Messaging as a Democratic LGBTQIA+ Candidate
June 27, 2022
Last week we covered many of the inspiring stories of folks making strides for LGBTQIA+ representation in our political sphere. This week we’re going over some of the best messaging pointers as you continue work on your campaign for local, state, or national office!
LGBTQIA+ Messaging: Your Promise
A core message is a few sentences that clearly and concisely convey who the candidate is, their motivations for running, and their promise to voters if elected. The point of your core message is to persuade voters to vote for you. This means you need to tell them who you are, your motivations for running, and what exactly you promise to bring into fruition, if elected.
To figure out your promise, think about the reason you are running in the first place. Oftentimes candidates are inspired by personal experiences.
Whatever reason you decide is your guiding compass, turn it into a promise and build out your core message. For example, if you want to fight against discriminatory practices, your promise might be to institute or strengthen current workforce anti-discrimination policies. It is good to share both the general idea of your promise that provides vision, as well as specific measurable items that voters can pinpoint as actionable.
LGBTQIA+ Messaging: Connecting with Personal Stories
The use of personal stories is critical in campaigns as your stories drive your beliefs. Your beliefs influence what your campaign values. Voters are motivated to support and feel authentically connected to you when you share your story. To write your personal story, think about these four components:
- Challenge: What challenge did you face?
- Choice: What choice did you make?
- Outcome: What happened?
- Ask: What do you need help with?
Stick to the big picture of your story. You don’t need to share every small detail, but you should include aspects that make the story uniquely yours. How is the situation different from a situation that could have happened to someone else? Especially as an out LGBTQIA+ candidate, your stories give insight by teaching others what you have been through.
Through stories, fellow LGBTQIA+ voters or family members can see the common thread between you and them. Use emotion in your stories to compel the listener. The goal of a good story is to leave the audience trusting you. And by sharing an emotional experience with them, this can be accomplished. At the end of your story, make sure you tie it back to your central message. Good campaign stories exhibit relevance to both the issues and your “why.” Keep in mind the topic and the audience when telling a story, make your stories relevant, and have specific stories in mind for specific issues.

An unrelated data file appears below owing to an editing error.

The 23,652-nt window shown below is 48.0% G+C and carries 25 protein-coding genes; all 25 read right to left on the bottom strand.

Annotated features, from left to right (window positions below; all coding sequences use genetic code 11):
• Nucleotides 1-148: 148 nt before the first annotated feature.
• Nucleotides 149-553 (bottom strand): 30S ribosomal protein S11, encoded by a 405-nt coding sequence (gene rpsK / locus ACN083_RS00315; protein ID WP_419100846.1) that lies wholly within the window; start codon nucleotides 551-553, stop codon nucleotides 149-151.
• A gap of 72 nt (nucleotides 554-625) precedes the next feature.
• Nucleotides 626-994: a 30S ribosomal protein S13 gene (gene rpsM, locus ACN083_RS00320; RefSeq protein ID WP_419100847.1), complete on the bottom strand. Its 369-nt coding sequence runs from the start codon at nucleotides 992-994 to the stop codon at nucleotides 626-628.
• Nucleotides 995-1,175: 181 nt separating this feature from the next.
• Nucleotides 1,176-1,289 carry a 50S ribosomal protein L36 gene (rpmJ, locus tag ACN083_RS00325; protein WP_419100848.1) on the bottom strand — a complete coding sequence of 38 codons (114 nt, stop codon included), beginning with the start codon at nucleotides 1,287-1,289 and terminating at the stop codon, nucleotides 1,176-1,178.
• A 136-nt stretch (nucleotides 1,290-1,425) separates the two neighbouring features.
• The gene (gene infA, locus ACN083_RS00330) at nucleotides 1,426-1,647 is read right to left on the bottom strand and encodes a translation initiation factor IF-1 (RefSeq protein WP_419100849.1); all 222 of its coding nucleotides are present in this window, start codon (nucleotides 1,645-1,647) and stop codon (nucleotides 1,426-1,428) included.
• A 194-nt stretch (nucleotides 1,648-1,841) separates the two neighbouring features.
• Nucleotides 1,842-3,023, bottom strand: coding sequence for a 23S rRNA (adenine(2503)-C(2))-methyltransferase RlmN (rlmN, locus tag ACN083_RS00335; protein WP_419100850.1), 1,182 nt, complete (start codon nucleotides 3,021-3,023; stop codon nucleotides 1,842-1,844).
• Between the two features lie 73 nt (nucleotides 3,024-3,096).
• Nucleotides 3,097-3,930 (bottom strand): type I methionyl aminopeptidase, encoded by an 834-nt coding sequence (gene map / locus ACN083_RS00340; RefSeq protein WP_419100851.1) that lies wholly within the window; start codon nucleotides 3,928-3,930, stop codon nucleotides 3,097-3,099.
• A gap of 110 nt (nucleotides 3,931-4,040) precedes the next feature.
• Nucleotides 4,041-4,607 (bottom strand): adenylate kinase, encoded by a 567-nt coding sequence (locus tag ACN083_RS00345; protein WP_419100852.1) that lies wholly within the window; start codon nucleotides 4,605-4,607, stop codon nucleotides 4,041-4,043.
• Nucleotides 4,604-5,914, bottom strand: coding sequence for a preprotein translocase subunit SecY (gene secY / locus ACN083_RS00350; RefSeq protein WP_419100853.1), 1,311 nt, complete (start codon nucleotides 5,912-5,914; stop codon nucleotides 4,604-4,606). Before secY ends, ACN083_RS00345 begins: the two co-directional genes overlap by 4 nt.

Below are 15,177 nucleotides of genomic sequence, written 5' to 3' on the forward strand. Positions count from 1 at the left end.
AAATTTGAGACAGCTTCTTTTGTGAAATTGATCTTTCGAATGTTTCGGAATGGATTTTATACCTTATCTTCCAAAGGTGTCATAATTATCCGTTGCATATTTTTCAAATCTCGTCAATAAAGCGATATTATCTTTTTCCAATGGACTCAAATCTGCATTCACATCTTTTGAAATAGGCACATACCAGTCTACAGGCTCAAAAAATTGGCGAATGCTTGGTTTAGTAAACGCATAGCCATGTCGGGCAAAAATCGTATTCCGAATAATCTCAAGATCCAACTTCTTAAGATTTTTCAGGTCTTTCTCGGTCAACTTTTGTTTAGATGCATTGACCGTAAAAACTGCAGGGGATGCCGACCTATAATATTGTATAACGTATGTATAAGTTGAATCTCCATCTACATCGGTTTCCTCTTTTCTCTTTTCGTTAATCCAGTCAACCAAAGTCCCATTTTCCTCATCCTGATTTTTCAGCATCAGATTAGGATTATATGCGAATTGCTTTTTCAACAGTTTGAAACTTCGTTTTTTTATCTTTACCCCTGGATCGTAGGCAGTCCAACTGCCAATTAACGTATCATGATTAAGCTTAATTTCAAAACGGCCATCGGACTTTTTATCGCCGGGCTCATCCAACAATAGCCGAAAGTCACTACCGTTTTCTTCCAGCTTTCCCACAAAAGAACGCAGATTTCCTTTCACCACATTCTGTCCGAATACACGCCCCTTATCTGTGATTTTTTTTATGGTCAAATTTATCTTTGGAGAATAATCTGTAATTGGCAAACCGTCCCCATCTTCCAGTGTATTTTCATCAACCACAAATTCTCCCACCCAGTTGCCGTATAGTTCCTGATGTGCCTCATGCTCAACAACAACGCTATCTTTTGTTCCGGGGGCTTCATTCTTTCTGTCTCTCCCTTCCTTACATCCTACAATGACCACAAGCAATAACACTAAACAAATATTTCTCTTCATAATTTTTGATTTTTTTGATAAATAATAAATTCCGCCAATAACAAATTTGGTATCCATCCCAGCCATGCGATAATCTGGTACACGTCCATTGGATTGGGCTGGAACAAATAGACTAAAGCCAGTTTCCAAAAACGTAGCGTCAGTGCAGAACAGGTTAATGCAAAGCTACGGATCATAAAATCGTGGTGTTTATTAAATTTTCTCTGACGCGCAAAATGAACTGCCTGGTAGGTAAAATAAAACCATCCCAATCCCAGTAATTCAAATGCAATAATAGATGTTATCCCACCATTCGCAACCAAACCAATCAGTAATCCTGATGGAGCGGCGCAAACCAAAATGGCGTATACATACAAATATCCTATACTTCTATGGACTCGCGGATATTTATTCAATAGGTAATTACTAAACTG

Showcase Your Experience and Expertise
Personal stories are a great way to connect with your audience, but it is important to pair them with your professional experience and expertise. It is not enough to share the “why” behind what you are doing. Being an elected official is a serious job that comes with serious responsibilities. How are you prepared to handle this job? Let your story answer this question too!
If this is your first election, it might feel like you don’t have any relevant experience. That’s not true. Consider all of your work, education, and volunteer experience. Do not worry about the actual job titles you have held. Think about the specific skills you demonstrated and acquired throughout your career. Identify what skills are relevant to the position you are running for and showcase these in your storytelling. If you are worried that you do not have enough relevant experience yet, volunteering for other campaigns is a great way to build your skillset.
The goal of your core message—the message that outlines who you are, your motivations for running and campaign promise—is to get people to vote for you. You want people to feel like they know you on a personal level. That starts with feeling a sense of authenticity from the candidate.
People can often tell when someone is not being authentic, so do not pretend to be somebody you are not. As an out LGBTQIA+ candidate, you likely have stories that are genuinely relevant to your identity. These stories engage voters, so don’t be afraid to use them. Despite being in front of an unknown audience, sharing parts of yourself shows vulnerability, which makes people want to connect with you. It not only humanizes you, but offers an opportunity to relate to you.
While you do want to be open about your LGBTQIA+ identity, remember that it is not the only aspect of your candidacy. You are more than just “the LGBTQIA+ candidate.” Let people know your other important characteristics. Show them where you come from, what you have done for your community, and what you hope to do once elected.
No matter where a Democrat runs for office, a candidate and the campaign staff must be prepared for bigotry on the campaign trail. Progressive candidates most often face bigoted comments from the opposition and voters, who frankly don’t understand what it means to be a member of a marginalized population.
Have a de-escalation plan in place for moments and interactions that might get tense. This comes down to building a team equipped to manage crises and everyone understanding what their role is when various scenarios occur.
Throughout your campaign, you will be respectful of your opponent and voters who do not accept you. But that does not mean you have to tolerate slurs, slander, or ridicule. Stick up for yourself, show them your resilience and strength in the face of adversity. This energy, when delivered appropriately, gains support amongst the electorate.
Now that you have learned about building your core message, it is time to start planning. Think about what stories you want to share and what issues those stories relate to. Here are a few courses to help you on your way.
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